Inspiring Starts and Disappointing Ends

Before I begin, I want to take this opportunity to wish the Chess^Summit community Happy New Year!

The Eastern Open was an open tournament held December 27 – 30, in between the Christmas and New Year’s weekends, at the Doubletree in Bethesda, MD.  While it was held across a string of typical work days, Winter Break gave kids an opportunity to play in a tournament held at such a point in the week where they typically wouldn’t be able to; I was one of them.  Entering the tournament with a published rating of 2180, I had the chance of choosing whether to play in the U2200 or the Open section yet again.  Knowing that the tournament was 7 rounds and that it was easier to gain rating in a higher section, I enrolled in Open.

Finding myself in the middle of the pack prior to round 1, I was sure to either play one of the top seeds or one of the lowest seeds.  As some higher rated players were registering on-site, a pairing against a top seed seemed more and more inevitable.  That judgment proved correct, as I was eventually paired against the very strong IM Tegshuren Enkhbat.  You can play through the game in the following hyperlink to the game viewer, and my comments will appear there as well.

Kobla – Enkhbat, Eastern Open, 2016

I was definitely satisfied with my round 1 performance after the first night.  I just had to go in tomorrow and try to repeat or even one-up this performance the next day.  Unfortunately, the game did not go well, and I was slowly outplayed by Akshita Gorti, a strong 2300 player known to many in this area.  Finding myself in a 0.5/2 hole, I knew I had to win the next round to keep up with the competition.  I was pitted against tournament organizer Tom Beckman.  Once again, you can view the game and its associated notes in the following hyperlink.

Kobla – Beckman, Eastern Open, 2016

Disregarding the few points in the game where I could have improved upon my text moves, I still came out of that game feeling quite happy with my play.

Going into the third day with 1.5/3, I had some options as to the way I could play my next few games.  I was paired against veteran Allan Savage.  That game was drawn fairly quickly after only 14 moves.  The position was approximately equal, and while I could have played on in an attempt to win, I took the draw offer with the reasoning that it was a draw with the black pieces against a higher rated player; I would have ample time to rest and prepare for the next round.  Lastly, on my trek to 2200, every point counts, so there was no hurt in playing it safe.  For round 5, I was paired against Christopher Shen in what was going to be the most interesting game I would play the entire tournament.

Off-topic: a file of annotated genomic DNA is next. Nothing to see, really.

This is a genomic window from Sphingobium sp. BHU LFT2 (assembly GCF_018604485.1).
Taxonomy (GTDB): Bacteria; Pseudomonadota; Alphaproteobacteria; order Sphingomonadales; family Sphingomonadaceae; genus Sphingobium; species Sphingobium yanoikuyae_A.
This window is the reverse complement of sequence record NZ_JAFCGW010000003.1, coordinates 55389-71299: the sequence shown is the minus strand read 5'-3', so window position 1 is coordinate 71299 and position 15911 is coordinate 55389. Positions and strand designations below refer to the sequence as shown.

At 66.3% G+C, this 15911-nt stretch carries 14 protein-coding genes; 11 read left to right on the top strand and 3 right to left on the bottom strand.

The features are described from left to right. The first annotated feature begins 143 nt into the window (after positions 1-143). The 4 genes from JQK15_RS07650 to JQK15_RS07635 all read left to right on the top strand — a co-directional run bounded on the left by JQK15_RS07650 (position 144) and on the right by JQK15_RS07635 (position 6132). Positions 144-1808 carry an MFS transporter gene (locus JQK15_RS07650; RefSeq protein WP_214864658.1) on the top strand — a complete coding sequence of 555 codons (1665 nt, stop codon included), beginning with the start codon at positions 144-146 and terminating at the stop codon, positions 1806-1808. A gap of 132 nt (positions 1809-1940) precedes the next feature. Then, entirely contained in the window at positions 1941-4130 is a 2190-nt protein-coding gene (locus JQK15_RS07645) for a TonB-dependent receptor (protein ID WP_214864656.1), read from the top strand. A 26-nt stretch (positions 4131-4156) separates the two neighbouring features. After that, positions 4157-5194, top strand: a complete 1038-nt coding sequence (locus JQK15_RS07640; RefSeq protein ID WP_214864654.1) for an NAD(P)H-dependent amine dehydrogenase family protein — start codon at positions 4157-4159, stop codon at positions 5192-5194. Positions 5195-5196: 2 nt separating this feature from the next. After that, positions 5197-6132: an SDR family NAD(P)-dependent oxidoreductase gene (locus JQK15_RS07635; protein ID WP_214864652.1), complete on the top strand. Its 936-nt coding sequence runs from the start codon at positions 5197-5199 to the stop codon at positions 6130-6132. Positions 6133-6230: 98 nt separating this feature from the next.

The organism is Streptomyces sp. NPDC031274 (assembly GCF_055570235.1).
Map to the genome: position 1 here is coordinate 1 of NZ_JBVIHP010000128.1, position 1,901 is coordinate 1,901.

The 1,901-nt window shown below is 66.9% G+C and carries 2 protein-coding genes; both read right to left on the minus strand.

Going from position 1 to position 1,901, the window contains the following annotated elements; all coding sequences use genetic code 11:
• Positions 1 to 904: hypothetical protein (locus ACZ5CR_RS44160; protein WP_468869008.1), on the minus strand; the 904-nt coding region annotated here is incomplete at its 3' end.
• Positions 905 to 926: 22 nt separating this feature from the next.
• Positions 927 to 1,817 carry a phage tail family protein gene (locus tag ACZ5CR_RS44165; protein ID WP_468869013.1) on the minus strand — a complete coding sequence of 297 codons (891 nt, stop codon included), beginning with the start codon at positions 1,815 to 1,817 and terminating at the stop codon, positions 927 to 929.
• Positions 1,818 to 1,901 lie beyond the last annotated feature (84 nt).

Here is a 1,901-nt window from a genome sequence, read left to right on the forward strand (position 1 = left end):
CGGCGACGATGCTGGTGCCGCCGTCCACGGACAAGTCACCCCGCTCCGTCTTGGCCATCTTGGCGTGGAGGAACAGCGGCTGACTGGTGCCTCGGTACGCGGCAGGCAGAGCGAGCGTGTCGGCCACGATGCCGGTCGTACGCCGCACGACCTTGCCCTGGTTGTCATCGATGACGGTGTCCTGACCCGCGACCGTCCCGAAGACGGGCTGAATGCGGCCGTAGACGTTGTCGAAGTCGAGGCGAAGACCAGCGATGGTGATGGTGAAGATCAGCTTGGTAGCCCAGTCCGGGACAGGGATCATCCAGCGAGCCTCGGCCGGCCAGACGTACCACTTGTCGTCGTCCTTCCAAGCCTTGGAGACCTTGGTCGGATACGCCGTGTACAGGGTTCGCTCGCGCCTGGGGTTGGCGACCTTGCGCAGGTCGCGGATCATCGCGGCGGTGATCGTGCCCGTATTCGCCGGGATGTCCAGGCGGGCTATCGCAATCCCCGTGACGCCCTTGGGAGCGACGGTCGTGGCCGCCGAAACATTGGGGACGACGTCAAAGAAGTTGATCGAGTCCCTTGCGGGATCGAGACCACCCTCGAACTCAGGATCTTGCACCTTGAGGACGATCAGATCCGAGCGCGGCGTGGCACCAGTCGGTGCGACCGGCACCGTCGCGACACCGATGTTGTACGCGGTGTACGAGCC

Kobla – Shen, Eastern Open, 2016

Wow.  It was a fun and nail-biting game to play.  Although I didn’t end up finding the winning move in that one position, these are still the games I live to play.  With 2.5/5 points going into the sixth round on the fourth and final day of the tournament, I did not have luck on my side.  I was paired against the ever-improving Michael Bennett and was thoroughly ground down in a 5.5-hour game.  Right from the start, I had no idea what to do in terms of plan or position.  Out of the opening, I was taken into a position where all I could do was sit and defend an oncoming attack that finally broke through mere moves before time control.  To make matters worse, I had little to no time to eat and prepare for my last round game.  All I need was a game as white against a lower-rated player to right the ship once again.  In the end, neither of those hopes came to light, as I was paired against the higher-rated Trung Nguyen with black.  In that game, too, I was being ground down before he had to leave with his parents for an event, so I was saved by a draw offer.  Sometime in the future, I’ll have to return that half point, but that’s for later.

At the end, after seven grueling games lasting four days with little sleep, I was rewarded with a single rating point.  At least I still peaked my rating and got one point closer to achieving Master, though.  Although I missed a nice win in my fifth round game, it was probably offset by the lucky draw I escaped with in the last round.  All in all, I played fairly well in my first tournament since the Northern Virginia Open almost two months prior.  2017 is the year I hope to achieve Master.  January and February offer a few more tournaments to play in, including the Chesapeake Open, the US Amateur Team East, and a few others.  I was hoping to attain the title of Master before the end of 2016, but at least I significantly progressed towards the goal towards the end of the year.

Thanks for taking the time to read my articles over the past months.  2016 was an exciting year for me in being able to partake in the Chess^Summit program, and I hope to provide further value in my articles in 2017 as well.  As always, good luck in your future games and see you next time!

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